John F. - True. The season could start in the end of September instead of October to spread out the season a little more for 2014. Brandon, I think for team sports, we're way past that in other sports. Basketball and soccer feature pro players (though soccer is a U-23 with 3 exceptions) and the action is far and away better for it.
Joe F. - While I do love the Olympics, and how could I not I watched Lundqvist win the gold. It should also be noted that the Olympics sucked most of the momentum from the Rangers season in 2006, which hurt them for the playoffs. So it's bittersweet.
Cassie M. - Frankly, I think that the NHL ought to limit the number of players that participate and let the national teams fill out the rest of their rosters with amateurs. Make it a mixed squad of both. And then play through the Olympics without creating a break in the schedule.
Brandon W. - Historically the Olympics are about presenting the best amateur athletes in the world. Are we just past that in today's sports landscape, and would Olympic hockey suffer because of it?
Joe F. - No I don't think that Olympic hockey would suffer from more amature athletes. I mean look at the U-20 Championship, everyone was going crazy for those kids; and they are in their teens. I think people would still go crazy for the Olympics if it was amateur athletes.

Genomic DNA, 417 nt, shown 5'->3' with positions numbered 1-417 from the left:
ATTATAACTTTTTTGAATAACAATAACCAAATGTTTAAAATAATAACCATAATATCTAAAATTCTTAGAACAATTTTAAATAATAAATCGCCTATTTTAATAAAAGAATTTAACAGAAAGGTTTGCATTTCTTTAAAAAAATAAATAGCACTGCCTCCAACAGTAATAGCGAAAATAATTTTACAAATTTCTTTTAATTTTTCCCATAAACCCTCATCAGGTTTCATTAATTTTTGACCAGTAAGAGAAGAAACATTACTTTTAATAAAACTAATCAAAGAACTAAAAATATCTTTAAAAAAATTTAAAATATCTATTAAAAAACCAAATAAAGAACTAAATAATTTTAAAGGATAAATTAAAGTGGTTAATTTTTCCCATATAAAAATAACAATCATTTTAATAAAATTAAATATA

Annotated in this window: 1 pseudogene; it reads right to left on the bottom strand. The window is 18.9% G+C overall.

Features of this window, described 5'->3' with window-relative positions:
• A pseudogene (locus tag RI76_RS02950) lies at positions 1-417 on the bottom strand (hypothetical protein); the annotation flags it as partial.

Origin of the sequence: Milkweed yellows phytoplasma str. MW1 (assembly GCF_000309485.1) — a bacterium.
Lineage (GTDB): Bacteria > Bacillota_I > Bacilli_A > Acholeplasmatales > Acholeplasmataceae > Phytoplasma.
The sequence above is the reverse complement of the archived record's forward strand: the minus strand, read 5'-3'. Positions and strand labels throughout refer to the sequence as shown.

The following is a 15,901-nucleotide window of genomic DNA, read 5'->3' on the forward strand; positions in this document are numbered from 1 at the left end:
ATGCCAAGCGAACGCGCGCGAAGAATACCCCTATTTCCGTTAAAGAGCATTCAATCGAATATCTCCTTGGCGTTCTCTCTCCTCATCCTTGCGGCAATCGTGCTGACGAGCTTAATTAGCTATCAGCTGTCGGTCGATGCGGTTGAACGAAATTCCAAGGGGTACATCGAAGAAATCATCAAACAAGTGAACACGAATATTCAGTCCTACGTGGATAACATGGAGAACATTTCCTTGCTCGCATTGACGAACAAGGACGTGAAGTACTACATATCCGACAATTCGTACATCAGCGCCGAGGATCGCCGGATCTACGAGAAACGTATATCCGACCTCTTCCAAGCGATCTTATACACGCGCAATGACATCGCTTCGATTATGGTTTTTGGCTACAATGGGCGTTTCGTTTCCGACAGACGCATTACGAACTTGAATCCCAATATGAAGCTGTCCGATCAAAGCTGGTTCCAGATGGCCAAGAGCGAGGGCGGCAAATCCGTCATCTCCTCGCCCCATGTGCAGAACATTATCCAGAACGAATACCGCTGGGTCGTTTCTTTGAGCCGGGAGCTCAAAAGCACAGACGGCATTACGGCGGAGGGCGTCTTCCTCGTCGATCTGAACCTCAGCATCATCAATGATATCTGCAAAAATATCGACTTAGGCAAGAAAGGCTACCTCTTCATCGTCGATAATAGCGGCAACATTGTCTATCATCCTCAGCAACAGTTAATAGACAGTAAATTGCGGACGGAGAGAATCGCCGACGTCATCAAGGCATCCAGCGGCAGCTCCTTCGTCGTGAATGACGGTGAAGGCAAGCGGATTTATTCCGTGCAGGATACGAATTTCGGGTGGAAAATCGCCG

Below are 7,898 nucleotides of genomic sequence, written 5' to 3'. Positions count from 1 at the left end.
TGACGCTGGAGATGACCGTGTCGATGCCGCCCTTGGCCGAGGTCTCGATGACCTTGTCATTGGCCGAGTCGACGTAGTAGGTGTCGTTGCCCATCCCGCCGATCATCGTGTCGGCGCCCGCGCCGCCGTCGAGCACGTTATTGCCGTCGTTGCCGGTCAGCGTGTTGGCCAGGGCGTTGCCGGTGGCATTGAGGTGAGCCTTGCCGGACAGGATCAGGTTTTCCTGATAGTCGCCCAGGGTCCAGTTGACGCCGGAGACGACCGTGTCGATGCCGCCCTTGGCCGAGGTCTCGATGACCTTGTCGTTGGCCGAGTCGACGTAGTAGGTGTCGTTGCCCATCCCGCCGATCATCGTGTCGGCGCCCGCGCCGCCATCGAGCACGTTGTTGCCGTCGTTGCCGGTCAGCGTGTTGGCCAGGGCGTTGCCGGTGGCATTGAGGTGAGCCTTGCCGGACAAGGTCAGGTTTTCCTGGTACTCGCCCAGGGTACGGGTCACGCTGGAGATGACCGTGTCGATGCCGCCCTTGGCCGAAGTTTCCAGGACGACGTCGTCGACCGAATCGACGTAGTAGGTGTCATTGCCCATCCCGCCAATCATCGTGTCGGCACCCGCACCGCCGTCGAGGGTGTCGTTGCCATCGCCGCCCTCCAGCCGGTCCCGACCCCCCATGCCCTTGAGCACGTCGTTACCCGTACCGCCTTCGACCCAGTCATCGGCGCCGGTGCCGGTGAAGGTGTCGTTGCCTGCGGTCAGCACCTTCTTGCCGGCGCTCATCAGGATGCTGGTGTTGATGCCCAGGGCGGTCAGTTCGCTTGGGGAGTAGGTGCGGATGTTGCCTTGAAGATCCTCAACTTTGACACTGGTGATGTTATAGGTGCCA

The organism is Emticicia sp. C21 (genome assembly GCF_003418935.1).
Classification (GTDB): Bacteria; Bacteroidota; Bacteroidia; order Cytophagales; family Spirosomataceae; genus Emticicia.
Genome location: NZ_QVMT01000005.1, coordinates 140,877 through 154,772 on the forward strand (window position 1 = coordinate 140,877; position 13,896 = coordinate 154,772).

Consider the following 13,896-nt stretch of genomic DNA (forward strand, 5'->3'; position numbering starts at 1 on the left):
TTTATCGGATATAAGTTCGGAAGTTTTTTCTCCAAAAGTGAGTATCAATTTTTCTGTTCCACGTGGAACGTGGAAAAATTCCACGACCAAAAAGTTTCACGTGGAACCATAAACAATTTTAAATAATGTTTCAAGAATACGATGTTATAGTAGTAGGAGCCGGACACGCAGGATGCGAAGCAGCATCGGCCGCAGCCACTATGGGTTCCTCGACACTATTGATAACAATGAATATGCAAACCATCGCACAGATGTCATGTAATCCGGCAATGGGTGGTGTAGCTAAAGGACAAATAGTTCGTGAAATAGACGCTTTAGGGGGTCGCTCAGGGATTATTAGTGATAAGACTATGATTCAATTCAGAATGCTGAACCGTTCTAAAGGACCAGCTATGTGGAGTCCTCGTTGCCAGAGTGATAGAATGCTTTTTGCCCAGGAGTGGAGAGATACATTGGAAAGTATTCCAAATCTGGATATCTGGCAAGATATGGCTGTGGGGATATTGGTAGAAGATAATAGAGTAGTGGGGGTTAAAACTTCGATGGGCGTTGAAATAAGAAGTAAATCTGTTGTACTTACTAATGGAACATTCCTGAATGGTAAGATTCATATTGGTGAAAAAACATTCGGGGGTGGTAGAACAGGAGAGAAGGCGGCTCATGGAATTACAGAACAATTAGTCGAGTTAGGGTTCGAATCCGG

Cassie M. - I think Olympic hockey would suffer if it were to return to solely amateur status. As a friend once put it, isn't that what World Juniors are for? But that doesn't mean the entire roster has to be entirely professionals, either.
Derek Z. - I think that taking the amateurs out of the Olympics has been a boon to the IIHF and the NCAA. The World Juniors Championship and the NCAA Playoffs have grown in stature. But I don't think it matters much for the Olympics anymore. Every athlete is either a professional (Soccer, Hockey, Basketball, Figure Skating, Water Polo, Volleyball) or they are completely sponsored by their country or some donor. The notion that amateurs compete anymore is a bit naive.
Brandon W. - So, you're suggesting limiting the NHL players per team?
Joe F. - I have to agree Derek, moving a center to wing isn't always easy. Trust me I know with the Brandon Dubinsky Chris Drury swap I see almost every game.
John F. - This way if someone does breakout, they will be eligible.
Cassie M. - I think everyone's underestimating the American squad.
John F. - The beauty of this year's Olympics is that it's conceivable that 3-5 teams can win it all but there's only one favorite and as discussed here, Canada isn't invincible. Cassie raises a good point. They were monsters in the WJCs but they got beat by an actual team (thanks to John Carlson's end to end rush)
Cassie M. - The problem with American teams, though, is that they rarely play as a team. They tend to play like an All-Star team - as individuals. So it'll come down to coaching in that respect, I think. Which comes back to Wilson and crew.
Dirk H. - It's always happened, albeit rarely.
Joe F. - I just have to say that I am dissapointed in the NHL.
Joe F. - Well Derek I will admit that I don't know much about him. I was just making a general assumption about a hockey player not wanting to draw bad press. So I guess I can see it because John is right he did have no evidence.
Part Two will go up tomorrow, as our bloggers discuss illegal hits and the NHL's "wheel of justice", as well as dive into some trade deadline talk.